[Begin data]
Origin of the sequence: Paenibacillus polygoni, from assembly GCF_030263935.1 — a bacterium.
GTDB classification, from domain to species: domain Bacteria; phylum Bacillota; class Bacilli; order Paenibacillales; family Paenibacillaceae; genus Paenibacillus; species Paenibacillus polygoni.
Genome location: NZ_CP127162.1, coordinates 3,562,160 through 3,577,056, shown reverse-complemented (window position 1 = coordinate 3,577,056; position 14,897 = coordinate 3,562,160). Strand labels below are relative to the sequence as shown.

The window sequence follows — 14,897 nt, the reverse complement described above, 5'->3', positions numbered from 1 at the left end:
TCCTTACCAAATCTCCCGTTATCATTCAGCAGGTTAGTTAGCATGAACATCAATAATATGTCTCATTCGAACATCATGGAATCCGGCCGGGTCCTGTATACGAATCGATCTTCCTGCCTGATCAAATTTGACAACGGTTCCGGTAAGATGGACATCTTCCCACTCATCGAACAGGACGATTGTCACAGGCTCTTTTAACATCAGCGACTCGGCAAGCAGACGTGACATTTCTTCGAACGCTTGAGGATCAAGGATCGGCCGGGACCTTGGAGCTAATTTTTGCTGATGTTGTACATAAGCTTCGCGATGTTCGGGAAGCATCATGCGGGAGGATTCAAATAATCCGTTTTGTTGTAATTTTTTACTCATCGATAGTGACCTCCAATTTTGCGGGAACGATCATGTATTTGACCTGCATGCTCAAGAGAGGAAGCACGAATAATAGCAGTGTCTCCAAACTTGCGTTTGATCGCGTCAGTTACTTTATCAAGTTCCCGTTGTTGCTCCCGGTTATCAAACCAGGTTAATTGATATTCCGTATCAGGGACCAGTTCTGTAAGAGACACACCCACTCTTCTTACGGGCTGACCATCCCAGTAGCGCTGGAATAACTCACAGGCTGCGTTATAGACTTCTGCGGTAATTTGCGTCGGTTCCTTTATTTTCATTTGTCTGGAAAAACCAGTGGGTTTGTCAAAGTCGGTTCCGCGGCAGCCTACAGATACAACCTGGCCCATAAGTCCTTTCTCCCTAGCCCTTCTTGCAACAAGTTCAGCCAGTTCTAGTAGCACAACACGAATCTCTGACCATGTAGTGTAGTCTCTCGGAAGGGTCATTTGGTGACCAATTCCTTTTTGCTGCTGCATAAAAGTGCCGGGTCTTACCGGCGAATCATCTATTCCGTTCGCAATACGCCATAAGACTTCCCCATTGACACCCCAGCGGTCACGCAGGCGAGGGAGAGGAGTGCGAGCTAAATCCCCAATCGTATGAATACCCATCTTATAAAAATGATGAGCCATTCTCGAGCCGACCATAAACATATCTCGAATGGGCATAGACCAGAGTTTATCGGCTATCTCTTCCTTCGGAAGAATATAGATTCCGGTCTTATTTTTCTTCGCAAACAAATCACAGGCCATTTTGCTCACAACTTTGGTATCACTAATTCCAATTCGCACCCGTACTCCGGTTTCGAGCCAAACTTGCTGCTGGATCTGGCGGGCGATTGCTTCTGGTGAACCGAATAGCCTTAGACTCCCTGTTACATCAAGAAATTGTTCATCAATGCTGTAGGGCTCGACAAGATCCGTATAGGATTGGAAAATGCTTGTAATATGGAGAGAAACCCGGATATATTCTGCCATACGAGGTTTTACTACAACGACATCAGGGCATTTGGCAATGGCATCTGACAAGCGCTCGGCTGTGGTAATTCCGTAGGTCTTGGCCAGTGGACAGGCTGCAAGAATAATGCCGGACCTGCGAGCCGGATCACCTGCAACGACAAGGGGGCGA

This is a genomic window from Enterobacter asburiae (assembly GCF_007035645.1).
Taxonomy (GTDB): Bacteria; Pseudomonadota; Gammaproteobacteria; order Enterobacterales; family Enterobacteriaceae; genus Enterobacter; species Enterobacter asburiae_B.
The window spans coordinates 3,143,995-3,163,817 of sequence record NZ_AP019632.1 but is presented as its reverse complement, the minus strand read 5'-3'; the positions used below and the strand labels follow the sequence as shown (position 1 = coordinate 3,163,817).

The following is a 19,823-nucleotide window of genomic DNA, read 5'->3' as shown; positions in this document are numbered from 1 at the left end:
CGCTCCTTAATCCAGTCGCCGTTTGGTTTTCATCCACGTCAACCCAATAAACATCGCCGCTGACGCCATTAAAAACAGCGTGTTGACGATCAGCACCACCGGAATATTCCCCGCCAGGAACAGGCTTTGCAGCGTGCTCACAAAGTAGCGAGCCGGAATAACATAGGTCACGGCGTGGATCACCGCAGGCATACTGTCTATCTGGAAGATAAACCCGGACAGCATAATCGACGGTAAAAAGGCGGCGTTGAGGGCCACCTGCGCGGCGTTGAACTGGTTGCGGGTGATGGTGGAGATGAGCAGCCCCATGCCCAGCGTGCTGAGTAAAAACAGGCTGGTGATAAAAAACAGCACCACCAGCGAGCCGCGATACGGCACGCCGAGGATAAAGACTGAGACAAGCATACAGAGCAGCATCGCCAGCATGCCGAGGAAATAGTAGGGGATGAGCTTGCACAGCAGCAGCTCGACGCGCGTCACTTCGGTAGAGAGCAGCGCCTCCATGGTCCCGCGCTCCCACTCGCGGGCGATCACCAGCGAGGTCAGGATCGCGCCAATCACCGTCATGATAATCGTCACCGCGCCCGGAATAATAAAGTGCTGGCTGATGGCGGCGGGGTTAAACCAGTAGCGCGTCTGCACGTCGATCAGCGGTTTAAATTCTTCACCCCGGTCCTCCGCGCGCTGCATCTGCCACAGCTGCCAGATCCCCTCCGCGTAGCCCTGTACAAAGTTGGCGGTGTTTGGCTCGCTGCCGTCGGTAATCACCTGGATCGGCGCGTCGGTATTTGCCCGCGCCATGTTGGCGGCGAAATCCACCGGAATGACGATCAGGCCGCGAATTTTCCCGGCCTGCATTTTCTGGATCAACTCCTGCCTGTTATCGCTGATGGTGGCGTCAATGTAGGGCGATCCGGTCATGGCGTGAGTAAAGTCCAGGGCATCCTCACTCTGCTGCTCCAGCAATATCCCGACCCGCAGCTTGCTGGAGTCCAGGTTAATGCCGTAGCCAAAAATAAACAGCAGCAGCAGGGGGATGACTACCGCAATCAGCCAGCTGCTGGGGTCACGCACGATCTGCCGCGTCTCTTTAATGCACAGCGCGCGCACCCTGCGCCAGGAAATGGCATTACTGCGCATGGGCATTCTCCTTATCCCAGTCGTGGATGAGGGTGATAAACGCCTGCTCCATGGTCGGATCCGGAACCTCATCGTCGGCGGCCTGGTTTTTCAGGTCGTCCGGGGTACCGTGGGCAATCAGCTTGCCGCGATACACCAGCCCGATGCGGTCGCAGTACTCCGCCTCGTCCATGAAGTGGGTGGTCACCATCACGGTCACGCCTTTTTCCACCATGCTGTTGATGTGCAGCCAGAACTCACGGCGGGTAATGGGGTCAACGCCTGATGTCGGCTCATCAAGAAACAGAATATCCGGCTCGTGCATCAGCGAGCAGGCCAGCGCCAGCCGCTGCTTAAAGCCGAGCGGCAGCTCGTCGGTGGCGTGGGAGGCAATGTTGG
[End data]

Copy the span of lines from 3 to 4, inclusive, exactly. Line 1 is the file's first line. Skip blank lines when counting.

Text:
Genome location: NZ_CP127162.1, coordinates 3,562,160 through 3,577,056, shown reverse-complemented (window position 1 = coordinate 3,577,056; position 14,897 = coordinate 3,562,160). Strand labels below are relative to the sequence as shown.

The window sequence follows — 14,897 nt, the reverse complement described above, 5'->3', positions numbered from 1 at the left end: